Let’s see how it goes. Happy New Year everyone!

What I Read in 2016

This post is shamelessly inspired by John Sonmez’s blog post Books I Read, seriously 72!? I need to get an audible account! Here’s my list:

IT Related

Always space for some geeky books on my shelf!

The Phoenix Project

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This is possibly the most important book IT managers can have on their bookshelf at the moment. The Phoenix Project illustrates how systems thinking can be applied to IT and shows you how futile software development is without it. If you’re going to read one book in 2017 make it this one!

The Goal

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An oldie but a goodie, I did a book review on The Goal recently and I have to say. Once you’ve read The Phoenix Project if you want to go a little deeper then this book is absolutly essential!

Rolling Rocks Downhill

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This is a book I’ve quoted from several times before, Clarke came to speak to us at Agile Yorkshire and I made a point of picking up his book. What I love about this book is how Agile ideas are developed as solutions for problems the team is having, rather using methodologies and presenting them as solutions to your problems.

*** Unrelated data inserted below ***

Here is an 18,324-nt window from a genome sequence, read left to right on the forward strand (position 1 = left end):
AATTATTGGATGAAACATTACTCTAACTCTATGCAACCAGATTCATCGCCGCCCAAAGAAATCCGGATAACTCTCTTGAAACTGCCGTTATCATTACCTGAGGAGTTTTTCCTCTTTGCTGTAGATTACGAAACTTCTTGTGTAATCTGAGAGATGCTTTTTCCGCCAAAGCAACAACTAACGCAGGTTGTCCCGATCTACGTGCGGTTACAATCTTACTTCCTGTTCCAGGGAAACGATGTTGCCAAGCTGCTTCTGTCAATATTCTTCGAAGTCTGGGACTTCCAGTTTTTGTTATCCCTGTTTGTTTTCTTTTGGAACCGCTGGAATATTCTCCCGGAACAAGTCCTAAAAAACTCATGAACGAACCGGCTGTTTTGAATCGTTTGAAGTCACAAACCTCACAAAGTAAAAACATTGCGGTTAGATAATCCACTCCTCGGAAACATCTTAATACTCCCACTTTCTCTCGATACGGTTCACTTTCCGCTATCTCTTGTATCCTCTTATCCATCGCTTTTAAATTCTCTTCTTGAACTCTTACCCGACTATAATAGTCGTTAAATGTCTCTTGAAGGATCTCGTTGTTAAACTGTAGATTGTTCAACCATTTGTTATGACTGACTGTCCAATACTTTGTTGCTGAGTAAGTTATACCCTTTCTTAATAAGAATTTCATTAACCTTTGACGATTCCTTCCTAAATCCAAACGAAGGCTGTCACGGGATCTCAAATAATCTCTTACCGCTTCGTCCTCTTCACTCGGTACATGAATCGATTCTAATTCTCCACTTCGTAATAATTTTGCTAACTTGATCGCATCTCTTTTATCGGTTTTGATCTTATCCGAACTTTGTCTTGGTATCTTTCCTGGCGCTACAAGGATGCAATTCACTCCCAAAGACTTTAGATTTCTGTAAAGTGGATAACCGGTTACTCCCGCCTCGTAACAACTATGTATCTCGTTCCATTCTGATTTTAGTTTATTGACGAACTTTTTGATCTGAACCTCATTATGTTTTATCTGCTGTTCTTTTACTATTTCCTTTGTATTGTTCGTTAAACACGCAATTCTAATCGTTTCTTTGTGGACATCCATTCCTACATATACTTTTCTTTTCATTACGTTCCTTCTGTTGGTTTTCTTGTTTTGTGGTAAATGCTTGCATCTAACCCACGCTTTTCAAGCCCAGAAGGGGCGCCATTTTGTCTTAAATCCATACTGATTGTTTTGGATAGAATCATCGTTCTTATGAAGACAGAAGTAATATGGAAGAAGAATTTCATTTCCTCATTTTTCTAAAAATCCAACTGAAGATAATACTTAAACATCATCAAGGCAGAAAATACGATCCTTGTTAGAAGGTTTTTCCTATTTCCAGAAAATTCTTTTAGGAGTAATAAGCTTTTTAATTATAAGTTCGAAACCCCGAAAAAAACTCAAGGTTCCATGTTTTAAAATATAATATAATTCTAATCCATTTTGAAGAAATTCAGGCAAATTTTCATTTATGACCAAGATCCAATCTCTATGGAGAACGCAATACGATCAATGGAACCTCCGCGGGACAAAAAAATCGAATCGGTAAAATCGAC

5 Disfunctions of a Team

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This one was recommended to me via a colleague, it’s a great quick read and essential reading for anyone works in a team (therefore pretty much anyone). I’ll do a review of it sometime soon, recommended reading!

 

Personal

Although my wife doesn’t believe it I do occasionally read books which are not work related!

The Mermaid Singing

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My wife reads dozens of books where people are brutally murdered and has always encouraged me to do the same. While we were on holiday she talked me into reading a the first of Val McDermid’s Tony Hill series and I have to admit I loved it. I’m reading The Wire in the Blood already!

Divergent, Insurgent, and Allegiant

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I actually really enjoyed these, I’ve seen the Shailene Woodley films on the shelf at the supermarket and have held off on buying them until I’d read the series. I’d expected another Hunger Games or Twilight Saga and while I wasn’t too wrong I loved the idea of the factions system. A good read, loved the twists and thought the big series twist was inspired.

 

8 books, nowhere near John’s 72 but still a good list. What have you read this year? Anything to add to my list for 2017?